Of course, Halo 3 has been pumped up with superior hardware allowing it to display fancier graphics than its predecessors, but the visuals are very much middle-of-the-road by Xbox 360 standards, and much of the audio is completely identical. Aside from occasioanally being caught up in geometry, I have no real complaints about gameplay either - the flaws all stem from the design team.

And there's no point in discussing multiplayer, even if this is supposedly the part of Halo 3 that makes it worth the purchase. The single player campaign will last for the rest of time - the online servers probably won't and so a good chunk of the game will likely be redundant in a few years. I have no qualms about its inclusion and in fact it seems to be genuinely good fun, but it certainly shouldn't be a focal point. And it certainly shouldn't focus on local multiplayer.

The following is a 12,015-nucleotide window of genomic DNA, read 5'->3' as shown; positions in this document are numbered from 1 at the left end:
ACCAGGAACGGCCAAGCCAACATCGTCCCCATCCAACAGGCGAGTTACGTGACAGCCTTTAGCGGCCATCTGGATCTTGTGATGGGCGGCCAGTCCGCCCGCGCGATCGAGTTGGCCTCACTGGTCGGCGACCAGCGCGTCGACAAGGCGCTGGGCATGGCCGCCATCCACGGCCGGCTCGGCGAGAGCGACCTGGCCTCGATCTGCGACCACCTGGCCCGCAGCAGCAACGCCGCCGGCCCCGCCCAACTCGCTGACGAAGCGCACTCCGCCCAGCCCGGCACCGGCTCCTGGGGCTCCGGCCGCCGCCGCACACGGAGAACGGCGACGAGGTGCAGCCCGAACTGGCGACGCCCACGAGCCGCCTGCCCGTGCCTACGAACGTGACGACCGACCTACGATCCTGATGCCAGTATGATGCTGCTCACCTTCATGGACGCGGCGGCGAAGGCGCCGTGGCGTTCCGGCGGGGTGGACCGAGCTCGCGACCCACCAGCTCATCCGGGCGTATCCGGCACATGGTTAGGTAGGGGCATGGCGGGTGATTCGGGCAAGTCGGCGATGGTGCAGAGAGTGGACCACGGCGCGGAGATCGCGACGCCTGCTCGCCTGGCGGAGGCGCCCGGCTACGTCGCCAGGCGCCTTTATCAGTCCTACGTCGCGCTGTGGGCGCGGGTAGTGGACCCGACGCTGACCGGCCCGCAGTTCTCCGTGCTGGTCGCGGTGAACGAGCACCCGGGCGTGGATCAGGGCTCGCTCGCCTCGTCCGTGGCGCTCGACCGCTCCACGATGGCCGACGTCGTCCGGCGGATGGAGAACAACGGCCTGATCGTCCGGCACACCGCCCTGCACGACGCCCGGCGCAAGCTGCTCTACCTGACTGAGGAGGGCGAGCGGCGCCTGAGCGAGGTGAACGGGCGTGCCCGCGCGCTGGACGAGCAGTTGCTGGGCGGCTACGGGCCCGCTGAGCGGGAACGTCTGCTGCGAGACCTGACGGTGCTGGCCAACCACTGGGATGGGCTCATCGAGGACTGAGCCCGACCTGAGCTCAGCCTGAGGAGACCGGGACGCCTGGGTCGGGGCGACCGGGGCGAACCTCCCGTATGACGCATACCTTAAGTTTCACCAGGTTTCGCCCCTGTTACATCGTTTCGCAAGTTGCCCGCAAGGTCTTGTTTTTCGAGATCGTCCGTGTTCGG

Maybe you'll have a better experience if playing with friends, but I imagine that's the case with everything in life, including sitting on the sofa not turning the console on at all. A game should be criticised if it can't survive on single-player alone, no excuses.

In the end there aren't many reasons not to buy this game, but you'll certainly find yourself having to lower your standards if you haven't got any buddies. I don't hate it, but the point still remains that nothing Halo 3 does hasn't been done elsewhere. If there's a gem in the series, this isn't it.

1 comment:

  1. Wish you had told me you were going to play this. I went through campaign mode with Shadsy as Player 2 and it was a blast. But yeah, single player solo did feel a bit... eh.